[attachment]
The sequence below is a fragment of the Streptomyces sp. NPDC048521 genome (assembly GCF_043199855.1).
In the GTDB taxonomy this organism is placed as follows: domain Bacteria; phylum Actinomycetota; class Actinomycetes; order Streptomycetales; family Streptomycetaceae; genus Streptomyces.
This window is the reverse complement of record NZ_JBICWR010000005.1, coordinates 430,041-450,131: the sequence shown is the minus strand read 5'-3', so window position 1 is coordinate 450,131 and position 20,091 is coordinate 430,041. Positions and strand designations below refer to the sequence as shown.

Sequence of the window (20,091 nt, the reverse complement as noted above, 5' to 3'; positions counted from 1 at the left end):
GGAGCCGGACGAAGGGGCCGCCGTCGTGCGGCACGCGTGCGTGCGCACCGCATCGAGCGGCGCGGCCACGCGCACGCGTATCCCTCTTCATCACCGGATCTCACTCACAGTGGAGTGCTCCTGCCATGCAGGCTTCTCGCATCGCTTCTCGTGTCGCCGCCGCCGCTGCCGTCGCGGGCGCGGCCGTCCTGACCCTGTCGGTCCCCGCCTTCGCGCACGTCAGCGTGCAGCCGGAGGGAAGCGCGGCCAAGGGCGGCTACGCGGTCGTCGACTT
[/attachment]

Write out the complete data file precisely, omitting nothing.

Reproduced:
The sequence below is a fragment of the Streptomyces sp. NPDC048521 genome (assembly GCF_043199855.1).
In the GTDB taxonomy this organism is placed as follows: domain Bacteria; phylum Actinomycetota; class Actinomycetes; order Streptomycetales; family Streptomycetaceae; genus Streptomyces.
This window is the reverse complement of record NZ_JBICWR010000005.1, coordinates 430,041-450,131: the sequence shown is the minus strand read 5'-3', so window position 1 is coordinate 450,131 and position 20,091 is coordinate 430,041. Positions and strand designations below refer to the sequence as shown.

Sequence of the window (20,091 nt, the reverse complement as noted above, 5' to 3'; positions counted from 1 at the left end):
GGAGCCGGACGAAGGGGCCGCCGTCGTGCGGCACGCGTGCGTGCGCACCGCATCGAGCGGCGCGGCCACGCGCACGCGTATCCCTCTTCATCACCGGATCTCACTCACAGTGGAGTGCTCCTGCCATGCAGGCTTCTCGCATCGCTTCTCGTGTCGCCGCCGCCGCTGCCGTCGCGGGCGCGGCCGTCCTGACCCTGTCGGTCCCCGCCTTCGCGCACGTCAGCGTGCAGCCGGAGGGAAGCGCGGCCAAGGGCGGCTACGCGGTCGTCGACTT